Net-A-Porter HQ, Westfield shopping centre, London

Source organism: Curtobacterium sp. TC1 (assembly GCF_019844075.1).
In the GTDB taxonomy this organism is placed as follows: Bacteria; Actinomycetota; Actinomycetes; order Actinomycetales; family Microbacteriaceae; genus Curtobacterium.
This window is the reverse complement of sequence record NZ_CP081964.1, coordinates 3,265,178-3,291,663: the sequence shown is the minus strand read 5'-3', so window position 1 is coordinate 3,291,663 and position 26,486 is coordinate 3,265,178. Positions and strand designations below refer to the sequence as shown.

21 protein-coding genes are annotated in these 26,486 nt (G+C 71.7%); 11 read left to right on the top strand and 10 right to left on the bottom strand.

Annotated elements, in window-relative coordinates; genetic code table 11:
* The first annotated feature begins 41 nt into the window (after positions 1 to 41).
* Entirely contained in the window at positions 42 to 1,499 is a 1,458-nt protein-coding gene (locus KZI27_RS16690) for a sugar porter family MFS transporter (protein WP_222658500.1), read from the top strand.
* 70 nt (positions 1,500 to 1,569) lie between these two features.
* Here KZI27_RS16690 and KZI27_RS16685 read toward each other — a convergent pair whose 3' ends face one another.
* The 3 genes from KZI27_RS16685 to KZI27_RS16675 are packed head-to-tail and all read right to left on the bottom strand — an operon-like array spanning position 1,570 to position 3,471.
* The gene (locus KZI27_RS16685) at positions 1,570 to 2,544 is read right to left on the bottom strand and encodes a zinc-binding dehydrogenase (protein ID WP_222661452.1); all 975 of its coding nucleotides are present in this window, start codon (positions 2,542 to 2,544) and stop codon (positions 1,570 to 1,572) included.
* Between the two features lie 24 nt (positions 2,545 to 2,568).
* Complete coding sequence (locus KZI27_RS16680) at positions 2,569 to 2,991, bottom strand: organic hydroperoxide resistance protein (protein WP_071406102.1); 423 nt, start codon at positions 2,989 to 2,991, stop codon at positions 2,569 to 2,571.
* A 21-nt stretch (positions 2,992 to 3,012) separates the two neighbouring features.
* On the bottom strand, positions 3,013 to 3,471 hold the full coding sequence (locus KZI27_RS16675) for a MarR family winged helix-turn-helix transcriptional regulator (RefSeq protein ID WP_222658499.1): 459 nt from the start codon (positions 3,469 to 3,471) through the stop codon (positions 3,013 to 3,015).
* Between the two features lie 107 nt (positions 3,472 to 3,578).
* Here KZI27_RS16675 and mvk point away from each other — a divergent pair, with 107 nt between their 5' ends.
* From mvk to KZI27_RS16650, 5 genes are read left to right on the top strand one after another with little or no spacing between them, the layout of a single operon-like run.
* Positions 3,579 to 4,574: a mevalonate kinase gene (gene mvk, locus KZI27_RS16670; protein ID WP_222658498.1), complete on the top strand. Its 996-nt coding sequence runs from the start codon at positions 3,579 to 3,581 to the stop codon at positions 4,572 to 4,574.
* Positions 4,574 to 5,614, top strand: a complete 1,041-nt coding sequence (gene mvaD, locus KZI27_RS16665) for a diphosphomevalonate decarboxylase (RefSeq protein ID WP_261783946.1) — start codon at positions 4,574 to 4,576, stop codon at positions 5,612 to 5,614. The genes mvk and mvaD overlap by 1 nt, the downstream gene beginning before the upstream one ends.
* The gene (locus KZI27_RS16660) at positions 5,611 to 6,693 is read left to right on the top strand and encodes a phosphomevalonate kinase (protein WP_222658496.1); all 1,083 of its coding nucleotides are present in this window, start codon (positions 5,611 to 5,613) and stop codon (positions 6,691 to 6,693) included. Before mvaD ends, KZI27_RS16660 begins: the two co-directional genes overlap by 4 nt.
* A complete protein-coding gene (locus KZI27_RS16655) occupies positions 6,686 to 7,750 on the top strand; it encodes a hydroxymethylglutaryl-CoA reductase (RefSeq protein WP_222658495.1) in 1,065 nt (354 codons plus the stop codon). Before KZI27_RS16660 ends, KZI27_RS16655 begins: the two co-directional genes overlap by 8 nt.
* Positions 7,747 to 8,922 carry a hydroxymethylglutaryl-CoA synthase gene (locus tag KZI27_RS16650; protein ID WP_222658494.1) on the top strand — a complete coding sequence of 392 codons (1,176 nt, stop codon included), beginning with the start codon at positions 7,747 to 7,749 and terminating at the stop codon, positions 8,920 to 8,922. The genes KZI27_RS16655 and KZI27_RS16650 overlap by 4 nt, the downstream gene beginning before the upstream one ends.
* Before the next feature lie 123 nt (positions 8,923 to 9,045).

Interior design practice Studiofibre has added a second office space for online fashion retailer Net-A-Porter to its portfolio, repeating favourite aspects of its design for the firm’s old office and adding new dashes of creativity. If you haven’t quite got the hang of buying your clothes online then you soon could be in the minority. With no crowds, no queues and, best of all, no bags to carry home, internet shopping has been the retail phenomenon of the past decade, and companies like Net-A-Porter are reaping the rewards. Having outgrown its dinky office in London’s Whiteleys shopping centre, Net-A Porter, which entrepreneur Natalie Massenet founded 10 years ago, needed new and bigger accommodation. A cavernous, aircraft hangar-like space at the top of the Westfield shopping centre was the answer, and office design specialist Studiofibre was given the job of transforming the space into an HQ fit for any fashionista. Run by husband and wife Ian and Fiona Livingston, Studiofible has had a run of successful office projects for the likes of Big Brother production company Endemol and, more recently, lingerie brand Agent Provocateur. Fiona Livingston designed Net-A-Porter’s Whiteleys office too, but Studiofibre still had to pitch for the project along with everyone else. ‘There were four or five other companies pitching, so it was a difficult one,’ says Fiona Livingston. ‘We had about two weeks to put it together and we were pitching against some large companies, so we were really chuffed to win it.’ The practice’s winning concept built on the success of the Whiteleys scheme, recreating details like the art-deco ceiling moulding, which Massenet had loved, and paring them with sleek, ultra-modern design elements. Studiofibre also proposed a mezzanine level to break up the space. ‘We looked at it from an architectural point of view, which not everybody had done,’ says Livingston. ‘Also, we modelled it all in [3D modelling program] Sketchup, so that we could “walk” Natalie through the space.’ And, walking through the space for real now that it’s finished, it’s easy to see why Massenet was won over. Visitors enter through a pair of oversized black wooden doors, designed and made by Studiofibre, into a runway-shaped reception, decked out in luxurious white leather upholstery and glossy black surfaces. The reception ceiling is a carbon copy of the one at Westfield, right down to the oval skylight and ornate moulding. ‘We wanted the reception to function like a kind of first-class airport lounge,’ says Livingston, who chose white leather sofas by Moma and black glass-topped tables by Established and Sons to give the space a chic-but-comfortable feel. For informal meetings there’s also a custom-made bar in a black, high-gloss finish, pared with American diner-style stools. Touch screens on the bar allow visitors to browse the Net-A-Porter website. Glass-fronted meeting rooms, furnished with simple, elegant chairs by Frezza, line one wall of the reception; all are fully AV-enabled for conference calls with the company’s New York office. The main office space is vast, both in terms of its footprint and its 10m-high ceiling, so the acoustics and lighting were tricky things to get right. ‘It’s funny because usually you go into a space like this and the client wants an exposed ceiling, but in this case they wanted to hide it all, they wanted it to look very classic,’ says Livingston. The solution was a coved ceiling made of Barisol, which hides the internal ceiling works and absorbs echo. To make the space feel less cavernous, Studiofibre has suspended a row of lighting rafts several metres below the ceiling. They contain fluorescent lights with Barisol stretched across them. Morano glass chandeliers hang below some of the rafts, adding another level of depth to the space as well as a touch of old-fashioned glamour. Furniture from the old office has been reused wherever possible, but the bench desks and pedestals by Frezza in the main office space are new. ‘We did try and reuse as much as we could from the old office,’ says Livingston. ‘If it still worked then we used it, but we put out new furniture on the open floor, whereas in the studios and on the mezzanine it’s almost all from the previous office space.’ Studiofibre designed much of the bespoke furniture under its label Supernatural, including the black, high-gloss reception desk and matching bar, and semicircular booths and diner booths, both upholstered in white leather. The designers also created a library area in a quiet alcove of the office with a bespoke black wooden bookshelf and matching ladder. Here the company keeps its extensive collection of fashion magazines. Inspired by Net-A-Porter’s new menswear brand, Mr Porter, Livingston and her team went for a more masculine look in the library area, choosing black, mock-croc upholstered Glamour Boy thrones and Jeeves and Wooster lights, whose shades are a mixture of bowlers and top hats. The entire east-facing wall has floor-to-ceiling windows giving dramatic views across London, but for sunny days there are electronically controlled blinds in a sheer grey fabric, which move up incrementally throughout the day. Livingston’s favourite part of the office is the grand ‘theatre staircase’, which leads up to the mezzanine level. The large steps double as bench seating, on which employees gather to eat lunch or for company presentations. Occasionally, everyone gets together for ‘movie nights’ and Nintendo Wii competitions. Amazingly, considering the company only moved into the new space at Easter, the office is already bursting at the seams, and plans are afoot for a second office at Westfield, also to be designed by Studiofibre. Amazing, but not surprising: as testament to the company’s success, screens dotted around the office show the day’s takings. Every time an item is purchased, a shopping bag icon pops up on a world map to show where the sale was made and how much was spent. It all tells the same story: business is booming.